Brad Stadler has been a tech recruiter at the executive search firm he founded, True, for more than 10 years. He tells TechCrunch’s Danny Crichton that he’s seeing some crazy startup recruitment strategies that resemble 1999.
One particularly over-the-top story Stadler relayed to TechCrunch was about a near-IPO company that was willing to pay an executive-level candidate a $US1 million signing bonus — and got turned down.
This year, a startup with revenues of $US10 million wanted to find a new chief executive following its Series B raise and offered $US450,000 in compensation (5% of revenues). Another startup, quickly growing and approaching an IPO, did a search for a CEO to lead it onto the public markets. In addition to a hefty compensation package, the board of the company is willing to put up a signing bonus of $US1 million, to be delivered in two tranches over a year, for a vetted candidate willing to step up and sign the paperwork. Their offer is turned down.
Stadler says massive signing bonuses used to be rare, but they’re becoming a more common recruitment tactic among startups. Another stat he and TechCrunch dug up: “In the time period between 2013 and July 2014, salaries for CEOs increased by 11%, with chief financial officers and VP of Sales receiving a 14% and 13% increase in compensation respectively,” TechCrunch writes. “Notably, the salaries of VPs of Engineering have been flat over the same period.”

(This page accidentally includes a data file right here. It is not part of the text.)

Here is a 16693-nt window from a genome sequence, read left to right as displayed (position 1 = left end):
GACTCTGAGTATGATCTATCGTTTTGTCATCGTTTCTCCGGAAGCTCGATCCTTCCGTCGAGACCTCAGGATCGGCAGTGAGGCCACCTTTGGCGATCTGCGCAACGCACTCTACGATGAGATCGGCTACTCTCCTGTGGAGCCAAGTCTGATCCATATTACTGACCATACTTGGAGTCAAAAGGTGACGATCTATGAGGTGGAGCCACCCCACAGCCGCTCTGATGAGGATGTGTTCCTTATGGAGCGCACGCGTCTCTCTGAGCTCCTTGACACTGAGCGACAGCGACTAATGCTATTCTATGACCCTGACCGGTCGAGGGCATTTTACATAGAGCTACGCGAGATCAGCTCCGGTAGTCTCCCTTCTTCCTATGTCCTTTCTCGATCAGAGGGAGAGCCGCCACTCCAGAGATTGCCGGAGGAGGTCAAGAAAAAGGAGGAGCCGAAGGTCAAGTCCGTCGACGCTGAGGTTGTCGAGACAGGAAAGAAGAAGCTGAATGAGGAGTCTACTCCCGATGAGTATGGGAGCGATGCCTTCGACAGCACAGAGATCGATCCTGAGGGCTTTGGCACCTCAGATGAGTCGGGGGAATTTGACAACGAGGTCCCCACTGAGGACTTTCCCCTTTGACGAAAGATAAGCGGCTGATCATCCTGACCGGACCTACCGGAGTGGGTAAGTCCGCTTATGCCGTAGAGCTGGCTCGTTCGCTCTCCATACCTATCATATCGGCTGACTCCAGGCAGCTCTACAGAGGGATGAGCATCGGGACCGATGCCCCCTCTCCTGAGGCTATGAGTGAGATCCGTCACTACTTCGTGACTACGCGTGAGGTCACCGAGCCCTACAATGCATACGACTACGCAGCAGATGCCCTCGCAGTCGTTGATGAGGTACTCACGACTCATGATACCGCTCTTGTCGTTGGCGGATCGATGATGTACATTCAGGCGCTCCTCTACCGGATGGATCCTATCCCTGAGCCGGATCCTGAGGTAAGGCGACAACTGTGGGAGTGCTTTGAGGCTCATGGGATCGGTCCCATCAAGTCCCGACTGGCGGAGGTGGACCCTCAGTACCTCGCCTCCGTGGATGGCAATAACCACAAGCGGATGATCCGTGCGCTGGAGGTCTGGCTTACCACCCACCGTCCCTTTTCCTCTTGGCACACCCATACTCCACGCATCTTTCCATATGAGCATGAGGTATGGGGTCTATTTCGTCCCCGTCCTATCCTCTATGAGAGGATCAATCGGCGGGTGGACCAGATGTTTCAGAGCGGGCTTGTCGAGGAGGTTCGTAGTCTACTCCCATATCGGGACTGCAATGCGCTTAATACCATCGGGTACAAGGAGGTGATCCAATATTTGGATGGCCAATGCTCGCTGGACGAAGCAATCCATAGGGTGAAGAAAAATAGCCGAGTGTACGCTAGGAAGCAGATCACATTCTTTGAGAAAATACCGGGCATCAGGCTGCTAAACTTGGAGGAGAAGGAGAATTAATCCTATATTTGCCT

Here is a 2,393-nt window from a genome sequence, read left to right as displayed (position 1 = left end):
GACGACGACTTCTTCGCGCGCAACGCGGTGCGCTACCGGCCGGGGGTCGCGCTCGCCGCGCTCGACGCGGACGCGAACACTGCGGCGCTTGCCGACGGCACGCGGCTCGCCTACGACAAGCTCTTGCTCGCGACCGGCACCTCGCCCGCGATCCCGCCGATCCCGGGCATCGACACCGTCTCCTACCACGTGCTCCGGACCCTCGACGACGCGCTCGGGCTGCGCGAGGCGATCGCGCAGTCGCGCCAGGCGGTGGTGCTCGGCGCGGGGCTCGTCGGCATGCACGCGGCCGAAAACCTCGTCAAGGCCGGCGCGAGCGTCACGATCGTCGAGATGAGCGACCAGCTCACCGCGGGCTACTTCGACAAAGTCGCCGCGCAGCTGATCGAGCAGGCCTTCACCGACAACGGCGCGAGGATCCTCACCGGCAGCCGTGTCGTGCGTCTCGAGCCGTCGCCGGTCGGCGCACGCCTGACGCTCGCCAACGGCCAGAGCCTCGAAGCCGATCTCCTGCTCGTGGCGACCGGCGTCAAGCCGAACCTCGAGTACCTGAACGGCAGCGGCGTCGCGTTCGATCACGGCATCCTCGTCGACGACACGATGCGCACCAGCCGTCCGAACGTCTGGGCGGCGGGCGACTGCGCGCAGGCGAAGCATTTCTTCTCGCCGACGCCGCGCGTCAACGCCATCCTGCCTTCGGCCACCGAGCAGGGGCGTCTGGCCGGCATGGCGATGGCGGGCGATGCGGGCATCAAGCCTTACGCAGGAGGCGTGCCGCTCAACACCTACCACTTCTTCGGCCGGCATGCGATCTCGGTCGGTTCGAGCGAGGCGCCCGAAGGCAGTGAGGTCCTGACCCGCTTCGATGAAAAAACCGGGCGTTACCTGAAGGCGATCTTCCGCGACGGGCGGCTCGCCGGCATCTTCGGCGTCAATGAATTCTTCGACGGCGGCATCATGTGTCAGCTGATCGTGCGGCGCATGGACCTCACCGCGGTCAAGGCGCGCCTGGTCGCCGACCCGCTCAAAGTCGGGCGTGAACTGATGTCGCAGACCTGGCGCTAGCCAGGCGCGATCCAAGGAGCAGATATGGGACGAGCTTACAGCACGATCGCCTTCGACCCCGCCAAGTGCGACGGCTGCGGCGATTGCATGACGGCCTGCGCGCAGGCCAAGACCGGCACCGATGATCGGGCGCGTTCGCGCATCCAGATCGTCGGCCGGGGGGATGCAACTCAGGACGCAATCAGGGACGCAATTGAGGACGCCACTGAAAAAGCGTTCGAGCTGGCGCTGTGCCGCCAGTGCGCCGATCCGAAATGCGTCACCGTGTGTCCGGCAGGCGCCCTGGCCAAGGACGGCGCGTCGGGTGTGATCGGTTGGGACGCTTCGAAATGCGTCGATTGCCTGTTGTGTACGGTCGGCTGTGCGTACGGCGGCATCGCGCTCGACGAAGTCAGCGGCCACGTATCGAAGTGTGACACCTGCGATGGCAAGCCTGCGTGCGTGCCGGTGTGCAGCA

Large companies have seen some eye-popping payment packages while recruiting executives. Henrique de Castro, for example, was lured to Yahoo for a fleeting period by Marissa Mayer, who offered him a $62 million package over four years. The package was comprised of a $US600,000 salary, $US540,000 bonus, $US36 million in stock awards, $US1 million in cash, and $US20 million more in stock. But two years later when de Castro left Yahoo, he walked away with about $109 million instead.
At a startup or pre-public company, a $US1 million signing bonus may be another example of irresponsible cash-burning that has a number of investors concerned about the state of the industry.